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Councilwoman Calls 911, Waits for Minutes for Response

The Durham Emergency Communications center answered just 78% of the calls it received in July within 15 seconds. Nearly 9% of calls took 41 to 60 seconds to answer.


(TNS) - DURHAM — Count a City Council member among those who've now waited, and waited, for someone to pick up at Durham's 911 center.

"Last week, when I had to call 911 because a gentleman was shot on Main Street, I had to wait four minutes to get a response," Councilwoman DeDreana Freeman told her colleagues Thursday afternoon.

The Durham Emergency Communications center answered just 78% of the calls it received in July within 15 seconds. Nearly 9% of calls took 41 to 60 seconds to answer.

The National Emergency Number Association says 90% of calls should be answered within 15 seconds, and 95% of calls within 20 seconds.

Randy Beeman, 911 center director, told the council his department working to improve response times by adding staff through hiring and overtime incentives, as well as condensing training for recruits.

It is also considering a call-rerouting system with other cities, similar to Durham's previous partnership with the Raleigh- Wake call center that ended in June.

The Durham center currently has 28 vacancies out of 60 full-time call-taking positions, Beeman said. It also has 11 part-timers who work at least 20 hours per month.

That's an increase in vacancies from the 25 the city reported in May, when a city spokesperson told The News & Observer the center had eight people in training.

"Staffing is not where we need it, and call volumes are high," Beeman said. "We are experiencing unplanned and elevated absenteeism coupled with challenges of attrition."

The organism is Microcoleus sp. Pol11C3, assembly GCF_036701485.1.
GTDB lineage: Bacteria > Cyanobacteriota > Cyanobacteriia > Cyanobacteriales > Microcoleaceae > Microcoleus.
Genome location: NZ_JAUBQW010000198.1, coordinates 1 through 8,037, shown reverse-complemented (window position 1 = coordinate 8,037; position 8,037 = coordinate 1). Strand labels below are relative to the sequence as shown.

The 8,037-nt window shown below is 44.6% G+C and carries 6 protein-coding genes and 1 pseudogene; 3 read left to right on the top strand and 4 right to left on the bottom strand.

Overall, the percentage of calls the 911 center answered within 15 seconds fell from 86% in January to 78% in July, The N&O previously reported.

And in July, the center received 27,913 calls, 32% or nearly 7,000 more calls than it received in January,

Freeman's experience mirrors other callers', including some residents at McDougald Terrace who reported problems reaching 911 last month after four people were shot there, one fatally, and a man who said he called four times to report strangers trying to break into his car.

"I recognize and take responsibility that we are not meeting acceptable standards of call answer times," Beeman said. "We are not meeting the expectations of our residents and visitors when callers are not able to receive assistance in an appropriate time."

'An emergency situation'

Council Member Mark-Anthony Middleton said the center should have made more progress by now.

"It seems to me that that this feels somewhat spectator-ish to me, like we are watching what happens and hoping for a good outcome," he said at Thursday's council meeting.

"I fully affirm that the steps of adding capacity and training to increase personnel is absolutely critical," he said. "But if you bundle all of that together, we were or already should've been doing that when we were routing calls to Raleigh — we were already in an emergency situation and still are."

The 911 center had no alternate plan in place when the Raleigh- Wake call re-routing plan stopped. Since then, Durham has received support from firefighters, the sheriff's office and Duke University during peak call times.

According to Beeman, the department's 12-week training program has been reduced to a week-long program and is being modified to prepare more staff to fill vacancies. The next two training academies should add 20 new employees by the end of December.

"There is no stone unturned in this conversation, including alternate routing," said Bo Ferguson, deputy city manager. "I'd like to acknowledge that Mr. Beeman has had significant conversations with potential partners along those lines once again."

The city is still compiling August 911 response times, and Mayor Pro Tem Jillian Johnson asked staff to continue posting the information online through the end of the year.

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